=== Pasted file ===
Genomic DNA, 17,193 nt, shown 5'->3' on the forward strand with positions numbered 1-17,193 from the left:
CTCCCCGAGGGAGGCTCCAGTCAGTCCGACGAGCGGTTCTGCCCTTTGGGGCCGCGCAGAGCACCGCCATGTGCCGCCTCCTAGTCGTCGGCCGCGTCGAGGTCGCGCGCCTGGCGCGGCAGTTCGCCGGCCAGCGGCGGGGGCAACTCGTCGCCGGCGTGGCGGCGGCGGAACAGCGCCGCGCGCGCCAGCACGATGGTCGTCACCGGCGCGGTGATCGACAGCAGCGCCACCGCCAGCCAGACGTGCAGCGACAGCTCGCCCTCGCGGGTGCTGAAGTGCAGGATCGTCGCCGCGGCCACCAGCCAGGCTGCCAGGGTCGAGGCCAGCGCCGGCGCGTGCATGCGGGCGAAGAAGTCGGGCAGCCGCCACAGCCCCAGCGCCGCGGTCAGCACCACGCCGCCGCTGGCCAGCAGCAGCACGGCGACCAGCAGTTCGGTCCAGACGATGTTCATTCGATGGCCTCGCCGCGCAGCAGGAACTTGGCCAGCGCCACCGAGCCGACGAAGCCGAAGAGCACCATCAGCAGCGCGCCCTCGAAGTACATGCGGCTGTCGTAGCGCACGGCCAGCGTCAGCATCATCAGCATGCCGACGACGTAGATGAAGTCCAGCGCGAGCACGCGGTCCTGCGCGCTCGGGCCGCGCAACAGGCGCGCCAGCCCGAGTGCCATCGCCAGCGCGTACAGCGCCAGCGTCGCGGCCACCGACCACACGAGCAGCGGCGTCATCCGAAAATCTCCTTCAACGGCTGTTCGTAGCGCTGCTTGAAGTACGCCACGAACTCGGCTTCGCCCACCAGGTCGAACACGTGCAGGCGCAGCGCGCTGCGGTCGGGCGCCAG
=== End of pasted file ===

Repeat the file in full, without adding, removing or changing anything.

Genomic DNA, 17,193 nt, shown 5'->3' on the forward strand with positions numbered 1-17,193 from the left:
CTCCCCGAGGGAGGCTCCAGTCAGTCCGACGAGCGGTTCTGCCCTTTGGGGCCGCGCAGAGCACCGCCATGTGCCGCCTCCTAGTCGTCGGCCGCGTCGAGGTCGCGCGCCTGGCGCGGCAGTTCGCCGGCCAGCGGCGGGGGCAACTCGTCGCCGGCGTGGCGGCGGCGGAACAGCGCCGCGCGCGCCAGCACGATGGTCGTCACCGGCGCGGTGATCGACAGCAGCGCCACCGCCAGCCAGACGTGCAGCGACAGCTCGCCCTCGCGGGTGCTGAAGTGCAGGATCGTCGCCGCGGCCACCAGCCAGGCTGCCAGGGTCGAGGCCAGCGCCGGCGCGTGCATGCGGGCGAAGAAGTCGGGCAGCCGCCACAGCCCCAGCGCCGCGGTCAGCACCACGCCGCCGCTGGCCAGCAGCAGCACGGCGACCAGCAGTTCGGTCCAGACGATGTTCATTCGATGGCCTCGCCGCGCAGCAGGAACTTGGCCAGCGCCACCGAGCCGACGAAGCCGAAGAGCACCATCAGCAGCGCGCCCTCGAAGTACATGCGGCTGTCGTAGCGCACGGCCAGCGTCAGCATCATCAGCATGCCGACGACGTAGATGAAGTCCAGCGCGAGCACGCGGTCCTGCGCGCTCGGGCCGCGCAACAGGCGCGCCAGCCCGAGTGCCATCGCCAGCGCGTACAGCGCCAGCGTCGCGGCCACCGACCACACGAGCAGCGGCGTCATCCGAAAATCTCCTTCAACGGCTGTTCGTAGCGCTGCTTGAAGTACGCCACGAACTCGGCTTCGCCCACCAGGTCGAACACGTGCAGGCGCAGCGCGCTGCGGTCGGGCGCCAG